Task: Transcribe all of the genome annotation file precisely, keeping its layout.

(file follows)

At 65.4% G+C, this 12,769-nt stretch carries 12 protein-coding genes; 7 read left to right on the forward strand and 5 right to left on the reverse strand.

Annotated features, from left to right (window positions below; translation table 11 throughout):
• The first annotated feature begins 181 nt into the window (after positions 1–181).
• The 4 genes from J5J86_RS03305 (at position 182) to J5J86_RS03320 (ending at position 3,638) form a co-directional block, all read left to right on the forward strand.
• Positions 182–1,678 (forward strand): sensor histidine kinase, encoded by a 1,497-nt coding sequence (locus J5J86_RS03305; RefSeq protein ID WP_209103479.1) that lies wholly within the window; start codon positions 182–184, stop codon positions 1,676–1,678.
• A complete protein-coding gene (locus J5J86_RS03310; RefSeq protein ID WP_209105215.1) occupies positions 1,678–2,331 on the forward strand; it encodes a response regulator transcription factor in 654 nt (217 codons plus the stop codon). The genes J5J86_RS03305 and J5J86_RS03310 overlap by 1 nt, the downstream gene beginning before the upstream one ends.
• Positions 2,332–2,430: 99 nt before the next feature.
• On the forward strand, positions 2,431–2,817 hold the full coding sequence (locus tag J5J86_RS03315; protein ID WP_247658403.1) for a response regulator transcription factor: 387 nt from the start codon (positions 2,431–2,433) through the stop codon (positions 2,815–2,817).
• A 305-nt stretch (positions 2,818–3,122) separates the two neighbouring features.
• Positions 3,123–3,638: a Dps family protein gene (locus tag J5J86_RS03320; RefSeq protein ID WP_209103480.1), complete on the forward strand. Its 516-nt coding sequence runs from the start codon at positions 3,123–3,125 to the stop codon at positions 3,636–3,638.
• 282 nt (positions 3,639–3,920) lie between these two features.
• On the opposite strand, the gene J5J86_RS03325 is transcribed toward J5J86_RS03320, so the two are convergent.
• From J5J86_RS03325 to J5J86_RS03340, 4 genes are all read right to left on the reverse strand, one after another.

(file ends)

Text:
At 65.4% G+C, this 12,769-nt stretch carries 12 protein-coding genes; 7 read left to right on the forward strand and 5 right to left on the reverse strand.

Annotated features, from left to right (window positions below; translation table 11 throughout):
• The first annotated feature begins 181 nt into the window (after positions 1–181).
• The 4 genes from J5J86_RS03305 (at position 182) to J5J86_RS03320 (ending at position 3,638) form a co-directional block, all read left to right on the forward strand.
• Positions 182–1,678 (forward strand): sensor histidine kinase, encoded by a 1,497-nt coding sequence (locus J5J86_RS03305; RefSeq protein ID WP_209103479.1) that lies wholly within the window; start codon positions 182–184, stop codon positions 1,676–1,678.
• A complete protein-coding gene (locus J5J86_RS03310; RefSeq protein ID WP_209105215.1) occupies positions 1,678–2,331 on the forward strand; it encodes a response regulator transcription factor in 654 nt (217 codons plus the stop codon). The genes J5J86_RS03305 and J5J86_RS03310 overlap by 1 nt, the downstream gene beginning before the upstream one ends.
• Positions 2,332–2,430: 99 nt before the next feature.
• On the forward strand, positions 2,431–2,817 hold the full coding sequence (locus tag J5J86_RS03315; protein ID WP_247658403.1) for a response regulator transcription factor: 387 nt from the start codon (positions 2,431–2,433) through the stop codon (positions 2,815–2,817).
• A 305-nt stretch (positions 2,818–3,122) separates the two neighbouring features.
• Positions 3,123–3,638: a Dps family protein gene (locus tag J5J86_RS03320; RefSeq protein ID WP_209103480.1), complete on the forward strand. Its 516-nt coding sequence runs from the start codon at positions 3,123–3,125 to the stop codon at positions 3,636–3,638.
• 282 nt (positions 3,639–3,920) lie between these two features.
• On the opposite strand, the gene J5J86_RS03325 is transcribed toward J5J86_RS03320, so the two are convergent.
• From J5J86_RS03325 to J5J86_RS03340, 4 genes are all read right to left on the reverse strand, one after another.